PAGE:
I can’t remember how I prepared; I know my major concern (impostor syndrome) was the fact that I was three years younger than my student. Despite this, I was relieved that, for the first time, I’d be teaching within my specialism.

It was on the way to that tutorial that I was mistaken for a 17-year-old interview candidate applying for Archaeology. Not an auspicious start.

I had always said that what interested me about teaching was not imparting knowledge, or pedagogical theory, but the students. I’m lucky enough to work with some exceptionally bright and interesting young people, and it’s understanding their interests, inclinations, prejudices, strengths and weaknesses that challenges me to find the best ways of testing and encouraging them in their work.

I’d always distinguished myself from “real” teachers who spoke about the “Eureka moments” –  the instant when a student’s eyes light up that makes it all worthwhile. The fact that my students were passing their exams and enjoying their tutorials suggests that some of them must have understood something – but I couldn’t remember experiencing a “Eureka moment”. If it had happened, I’d been too busy being scared of teaching to notice.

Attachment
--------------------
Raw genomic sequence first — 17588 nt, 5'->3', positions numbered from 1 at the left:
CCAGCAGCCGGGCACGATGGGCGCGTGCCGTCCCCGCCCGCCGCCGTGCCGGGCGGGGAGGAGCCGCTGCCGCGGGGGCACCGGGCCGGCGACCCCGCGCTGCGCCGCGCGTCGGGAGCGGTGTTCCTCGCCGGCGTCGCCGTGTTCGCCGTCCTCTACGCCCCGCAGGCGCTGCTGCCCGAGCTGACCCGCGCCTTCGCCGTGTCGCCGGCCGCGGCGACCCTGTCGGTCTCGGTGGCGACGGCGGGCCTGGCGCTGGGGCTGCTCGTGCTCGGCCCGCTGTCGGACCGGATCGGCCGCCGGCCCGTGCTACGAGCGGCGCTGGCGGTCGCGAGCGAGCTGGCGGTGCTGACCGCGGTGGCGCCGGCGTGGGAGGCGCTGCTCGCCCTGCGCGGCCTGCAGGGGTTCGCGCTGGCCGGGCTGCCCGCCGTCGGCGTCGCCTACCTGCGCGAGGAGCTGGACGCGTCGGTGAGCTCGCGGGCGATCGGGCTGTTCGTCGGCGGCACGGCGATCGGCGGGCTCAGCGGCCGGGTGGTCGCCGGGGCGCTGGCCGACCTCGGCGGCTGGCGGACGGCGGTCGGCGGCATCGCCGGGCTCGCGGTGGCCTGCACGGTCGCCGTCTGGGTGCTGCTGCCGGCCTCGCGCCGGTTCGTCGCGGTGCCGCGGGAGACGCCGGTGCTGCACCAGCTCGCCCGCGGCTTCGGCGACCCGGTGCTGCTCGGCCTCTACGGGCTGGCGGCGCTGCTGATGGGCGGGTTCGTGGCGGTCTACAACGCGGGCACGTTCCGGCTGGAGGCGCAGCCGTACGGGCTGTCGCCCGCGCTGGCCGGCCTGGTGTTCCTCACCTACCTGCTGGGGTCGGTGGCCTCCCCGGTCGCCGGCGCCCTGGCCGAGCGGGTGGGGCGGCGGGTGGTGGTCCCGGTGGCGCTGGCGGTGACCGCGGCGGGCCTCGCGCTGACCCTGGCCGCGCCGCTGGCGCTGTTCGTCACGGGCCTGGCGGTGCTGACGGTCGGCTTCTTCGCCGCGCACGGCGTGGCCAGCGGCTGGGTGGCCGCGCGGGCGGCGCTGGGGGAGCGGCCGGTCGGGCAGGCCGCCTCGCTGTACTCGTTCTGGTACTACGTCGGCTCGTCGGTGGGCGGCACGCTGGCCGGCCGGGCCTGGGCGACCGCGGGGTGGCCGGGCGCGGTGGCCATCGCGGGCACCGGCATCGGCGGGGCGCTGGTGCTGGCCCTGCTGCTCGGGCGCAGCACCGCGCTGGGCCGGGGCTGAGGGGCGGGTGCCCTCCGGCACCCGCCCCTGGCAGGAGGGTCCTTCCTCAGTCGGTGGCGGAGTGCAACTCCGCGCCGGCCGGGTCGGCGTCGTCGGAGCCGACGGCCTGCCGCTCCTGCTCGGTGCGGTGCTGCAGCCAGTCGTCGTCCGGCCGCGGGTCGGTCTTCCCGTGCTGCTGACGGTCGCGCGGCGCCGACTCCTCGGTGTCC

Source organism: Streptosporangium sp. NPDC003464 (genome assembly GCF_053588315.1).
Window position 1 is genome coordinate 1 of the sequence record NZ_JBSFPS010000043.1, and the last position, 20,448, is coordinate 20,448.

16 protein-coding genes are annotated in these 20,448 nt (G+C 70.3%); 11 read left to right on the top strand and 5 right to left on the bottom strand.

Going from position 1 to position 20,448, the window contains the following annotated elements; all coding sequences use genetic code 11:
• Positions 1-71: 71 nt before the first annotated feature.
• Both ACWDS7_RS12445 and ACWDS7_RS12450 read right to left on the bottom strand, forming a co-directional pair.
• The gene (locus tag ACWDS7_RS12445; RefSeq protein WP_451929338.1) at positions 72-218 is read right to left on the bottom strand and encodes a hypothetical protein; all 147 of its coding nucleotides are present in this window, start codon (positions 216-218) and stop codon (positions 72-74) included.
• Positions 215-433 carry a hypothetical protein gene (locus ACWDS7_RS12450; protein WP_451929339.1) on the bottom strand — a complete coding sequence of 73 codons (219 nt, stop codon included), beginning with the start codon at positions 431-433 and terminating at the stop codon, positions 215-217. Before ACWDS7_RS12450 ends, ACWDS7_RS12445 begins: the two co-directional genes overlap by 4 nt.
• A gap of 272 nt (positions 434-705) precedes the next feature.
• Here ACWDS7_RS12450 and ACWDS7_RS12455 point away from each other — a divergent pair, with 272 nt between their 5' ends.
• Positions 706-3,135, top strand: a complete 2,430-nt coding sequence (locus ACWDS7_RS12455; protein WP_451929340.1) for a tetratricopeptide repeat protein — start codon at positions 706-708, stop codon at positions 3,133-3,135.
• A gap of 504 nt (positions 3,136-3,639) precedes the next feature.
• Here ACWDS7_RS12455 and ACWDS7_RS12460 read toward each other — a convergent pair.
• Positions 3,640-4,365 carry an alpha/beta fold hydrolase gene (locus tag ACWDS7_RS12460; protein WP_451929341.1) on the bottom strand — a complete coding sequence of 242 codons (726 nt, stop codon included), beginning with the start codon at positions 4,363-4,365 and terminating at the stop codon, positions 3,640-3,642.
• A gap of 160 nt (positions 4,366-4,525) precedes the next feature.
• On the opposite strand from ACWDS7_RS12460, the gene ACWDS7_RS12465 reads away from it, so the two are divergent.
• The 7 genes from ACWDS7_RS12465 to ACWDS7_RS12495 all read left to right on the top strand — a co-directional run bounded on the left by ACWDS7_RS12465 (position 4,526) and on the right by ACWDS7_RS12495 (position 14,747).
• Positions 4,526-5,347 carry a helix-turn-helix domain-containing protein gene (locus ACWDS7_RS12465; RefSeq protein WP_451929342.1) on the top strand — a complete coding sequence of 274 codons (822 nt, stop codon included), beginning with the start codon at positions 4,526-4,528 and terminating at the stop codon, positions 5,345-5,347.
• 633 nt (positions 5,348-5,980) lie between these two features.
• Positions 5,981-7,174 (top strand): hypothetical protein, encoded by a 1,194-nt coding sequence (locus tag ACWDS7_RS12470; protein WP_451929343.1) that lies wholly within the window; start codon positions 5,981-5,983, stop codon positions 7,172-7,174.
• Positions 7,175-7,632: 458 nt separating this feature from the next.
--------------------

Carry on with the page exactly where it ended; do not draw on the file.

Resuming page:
This was the tutorial that changed everything. Teaching Shakespeare felt more like sharing a mutual enthusiasm than adhering to rigid roles of teacher and student. We were talking about the relationship between emotion and poetic form (via everything else in the world) and I asked her to turn to Romeo and Juliet‘s first conversation (which runs as follows, up to their first kiss) and see what was interesting about the form: